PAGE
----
Bronte sisters to get their own square in Brussels

The 19th century English writers Charlotte and Emily Bronte are to have a square named after them in the Brussels municipality of Koekelberg. The local municipal authorities in Koekelberg are making the move to name one of their streets after the Bronte sisters as part of a wider programme to increase the number of streets that are named after women that has been embraced by a number of municipal authorities across the five Flemish provinces and Brussels. 

Both Charlotte and Emily Bronte spent time in Brussels (although not in Koekelberg) during the 1840's. Our capital city even features in two of Charlotte Bronte’s novels. The Zusters Bronteplein will be made up of what is now the upper part of the Dapperenstraat, a street near to the Simonis/Elisabeth metro station.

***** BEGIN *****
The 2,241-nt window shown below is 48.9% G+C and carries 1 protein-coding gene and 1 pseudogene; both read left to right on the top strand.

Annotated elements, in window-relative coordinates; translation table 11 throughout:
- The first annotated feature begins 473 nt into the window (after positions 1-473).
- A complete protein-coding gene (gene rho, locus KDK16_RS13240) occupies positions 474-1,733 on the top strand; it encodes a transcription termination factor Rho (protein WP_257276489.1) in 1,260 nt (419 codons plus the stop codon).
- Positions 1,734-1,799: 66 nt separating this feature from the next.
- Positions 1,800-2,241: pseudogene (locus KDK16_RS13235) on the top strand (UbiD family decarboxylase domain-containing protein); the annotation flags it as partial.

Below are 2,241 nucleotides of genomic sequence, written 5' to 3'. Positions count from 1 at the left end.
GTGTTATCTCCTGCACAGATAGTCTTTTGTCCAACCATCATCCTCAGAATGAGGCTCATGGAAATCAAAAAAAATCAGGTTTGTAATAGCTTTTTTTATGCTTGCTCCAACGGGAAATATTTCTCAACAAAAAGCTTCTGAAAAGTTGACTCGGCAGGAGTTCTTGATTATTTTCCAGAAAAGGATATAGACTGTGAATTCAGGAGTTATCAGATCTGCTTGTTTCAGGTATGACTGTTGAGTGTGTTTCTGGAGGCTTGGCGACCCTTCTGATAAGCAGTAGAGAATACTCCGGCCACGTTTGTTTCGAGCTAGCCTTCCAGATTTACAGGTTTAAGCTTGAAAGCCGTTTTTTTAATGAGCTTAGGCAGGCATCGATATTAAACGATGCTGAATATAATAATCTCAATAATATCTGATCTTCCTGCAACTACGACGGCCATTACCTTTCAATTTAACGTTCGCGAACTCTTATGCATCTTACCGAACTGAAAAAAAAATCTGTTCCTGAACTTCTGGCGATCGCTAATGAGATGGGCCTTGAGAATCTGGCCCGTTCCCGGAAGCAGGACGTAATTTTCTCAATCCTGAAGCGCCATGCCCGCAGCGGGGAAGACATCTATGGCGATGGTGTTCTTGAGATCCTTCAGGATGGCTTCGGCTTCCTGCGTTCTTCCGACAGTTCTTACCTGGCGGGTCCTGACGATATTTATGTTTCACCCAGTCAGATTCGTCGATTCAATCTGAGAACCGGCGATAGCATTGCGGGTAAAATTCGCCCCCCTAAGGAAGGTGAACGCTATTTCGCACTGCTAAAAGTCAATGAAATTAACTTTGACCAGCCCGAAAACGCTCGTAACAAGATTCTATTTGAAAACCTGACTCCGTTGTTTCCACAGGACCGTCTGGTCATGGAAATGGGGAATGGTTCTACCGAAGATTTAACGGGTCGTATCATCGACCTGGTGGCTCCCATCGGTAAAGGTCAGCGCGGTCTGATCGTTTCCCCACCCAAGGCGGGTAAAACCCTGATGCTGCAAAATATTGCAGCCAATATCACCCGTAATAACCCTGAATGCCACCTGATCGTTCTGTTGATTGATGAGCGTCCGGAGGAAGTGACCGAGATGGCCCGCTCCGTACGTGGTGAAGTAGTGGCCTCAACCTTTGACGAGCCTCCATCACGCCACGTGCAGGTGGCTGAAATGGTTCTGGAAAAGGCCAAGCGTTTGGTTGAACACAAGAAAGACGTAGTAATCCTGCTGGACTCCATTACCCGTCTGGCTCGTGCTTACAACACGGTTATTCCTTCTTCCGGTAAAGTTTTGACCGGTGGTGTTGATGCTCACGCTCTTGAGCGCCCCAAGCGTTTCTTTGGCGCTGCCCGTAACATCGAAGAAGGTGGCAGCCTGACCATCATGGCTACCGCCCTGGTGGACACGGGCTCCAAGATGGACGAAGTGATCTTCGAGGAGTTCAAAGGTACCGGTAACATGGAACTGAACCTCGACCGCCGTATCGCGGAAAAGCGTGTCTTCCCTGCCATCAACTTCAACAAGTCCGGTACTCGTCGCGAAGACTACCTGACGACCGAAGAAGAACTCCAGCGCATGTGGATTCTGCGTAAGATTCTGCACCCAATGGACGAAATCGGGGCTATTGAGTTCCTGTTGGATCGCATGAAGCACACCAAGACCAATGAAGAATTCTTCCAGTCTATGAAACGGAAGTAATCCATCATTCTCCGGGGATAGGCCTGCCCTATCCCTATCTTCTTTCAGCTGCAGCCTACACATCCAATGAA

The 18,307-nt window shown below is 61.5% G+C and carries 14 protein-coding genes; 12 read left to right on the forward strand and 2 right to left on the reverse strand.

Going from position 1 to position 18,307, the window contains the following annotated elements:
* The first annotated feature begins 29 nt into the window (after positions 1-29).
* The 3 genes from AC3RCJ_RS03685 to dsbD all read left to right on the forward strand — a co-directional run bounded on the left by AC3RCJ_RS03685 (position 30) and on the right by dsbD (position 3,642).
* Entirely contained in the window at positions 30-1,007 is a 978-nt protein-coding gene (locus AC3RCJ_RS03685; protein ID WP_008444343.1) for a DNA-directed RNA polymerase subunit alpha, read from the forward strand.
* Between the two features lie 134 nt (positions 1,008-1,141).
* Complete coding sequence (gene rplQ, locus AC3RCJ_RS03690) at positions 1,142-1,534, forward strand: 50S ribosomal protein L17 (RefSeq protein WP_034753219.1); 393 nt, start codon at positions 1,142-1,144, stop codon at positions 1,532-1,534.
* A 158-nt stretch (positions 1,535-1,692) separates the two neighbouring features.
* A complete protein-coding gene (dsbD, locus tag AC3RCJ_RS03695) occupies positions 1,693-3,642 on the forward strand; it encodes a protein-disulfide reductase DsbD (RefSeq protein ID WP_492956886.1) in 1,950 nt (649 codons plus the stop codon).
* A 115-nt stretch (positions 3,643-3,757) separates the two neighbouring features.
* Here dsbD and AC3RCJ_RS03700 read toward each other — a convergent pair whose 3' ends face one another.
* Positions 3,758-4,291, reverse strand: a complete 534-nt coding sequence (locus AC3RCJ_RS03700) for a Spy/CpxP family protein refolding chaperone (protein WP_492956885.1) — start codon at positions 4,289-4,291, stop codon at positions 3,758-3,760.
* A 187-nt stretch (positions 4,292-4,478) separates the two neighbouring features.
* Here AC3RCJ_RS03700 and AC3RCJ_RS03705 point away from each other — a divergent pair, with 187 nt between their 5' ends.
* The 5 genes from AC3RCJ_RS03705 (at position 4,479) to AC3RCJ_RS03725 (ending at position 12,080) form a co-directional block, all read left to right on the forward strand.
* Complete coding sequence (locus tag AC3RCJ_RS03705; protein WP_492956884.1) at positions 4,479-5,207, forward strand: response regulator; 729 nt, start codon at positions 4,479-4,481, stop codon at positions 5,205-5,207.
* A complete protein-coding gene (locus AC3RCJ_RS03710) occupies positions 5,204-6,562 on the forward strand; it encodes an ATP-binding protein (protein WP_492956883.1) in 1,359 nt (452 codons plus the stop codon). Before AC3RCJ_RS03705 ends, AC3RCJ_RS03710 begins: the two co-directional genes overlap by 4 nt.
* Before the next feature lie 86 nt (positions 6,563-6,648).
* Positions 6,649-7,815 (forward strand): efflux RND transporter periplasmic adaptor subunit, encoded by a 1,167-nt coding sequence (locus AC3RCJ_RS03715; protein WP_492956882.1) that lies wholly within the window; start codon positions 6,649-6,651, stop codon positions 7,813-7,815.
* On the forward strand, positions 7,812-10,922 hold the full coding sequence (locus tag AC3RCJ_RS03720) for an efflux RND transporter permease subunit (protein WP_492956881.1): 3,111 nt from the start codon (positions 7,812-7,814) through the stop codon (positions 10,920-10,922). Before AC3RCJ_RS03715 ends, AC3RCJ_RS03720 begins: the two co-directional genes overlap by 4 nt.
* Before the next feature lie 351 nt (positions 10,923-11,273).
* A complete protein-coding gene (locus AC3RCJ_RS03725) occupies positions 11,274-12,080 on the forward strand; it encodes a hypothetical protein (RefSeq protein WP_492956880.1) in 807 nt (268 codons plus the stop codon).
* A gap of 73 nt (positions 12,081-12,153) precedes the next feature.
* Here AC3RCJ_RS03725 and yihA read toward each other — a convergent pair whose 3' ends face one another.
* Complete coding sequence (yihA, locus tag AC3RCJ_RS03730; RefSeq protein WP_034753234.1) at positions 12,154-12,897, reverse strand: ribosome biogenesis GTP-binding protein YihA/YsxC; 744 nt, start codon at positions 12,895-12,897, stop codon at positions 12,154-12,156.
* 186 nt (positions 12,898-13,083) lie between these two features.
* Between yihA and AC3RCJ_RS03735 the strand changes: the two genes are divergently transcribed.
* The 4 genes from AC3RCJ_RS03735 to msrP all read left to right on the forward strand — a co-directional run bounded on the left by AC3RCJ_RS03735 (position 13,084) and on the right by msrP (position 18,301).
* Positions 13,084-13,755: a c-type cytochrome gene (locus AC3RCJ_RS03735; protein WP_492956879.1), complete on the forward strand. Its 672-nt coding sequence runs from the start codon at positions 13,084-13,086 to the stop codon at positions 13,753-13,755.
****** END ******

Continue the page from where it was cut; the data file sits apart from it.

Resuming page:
The author of ‘The Brontes in Brussels’ Helen MacEwen told BBC Radio Leeds that "The Bronte square will be the first step in this initiative (to feminise some of the street names). In Koekelberg, the sisters are thus set to be pioneers in the 21st Century as they were in the 19th."

In 1842 Charlotte and Emily left their home at Haworth in Yorkshire and came to Brussels to improve their French, a language the literary sisters also taught back home in England. Brussels provided the inspiration for the city of Villette in Charlotte Bronte’s novel ‘Villette’.

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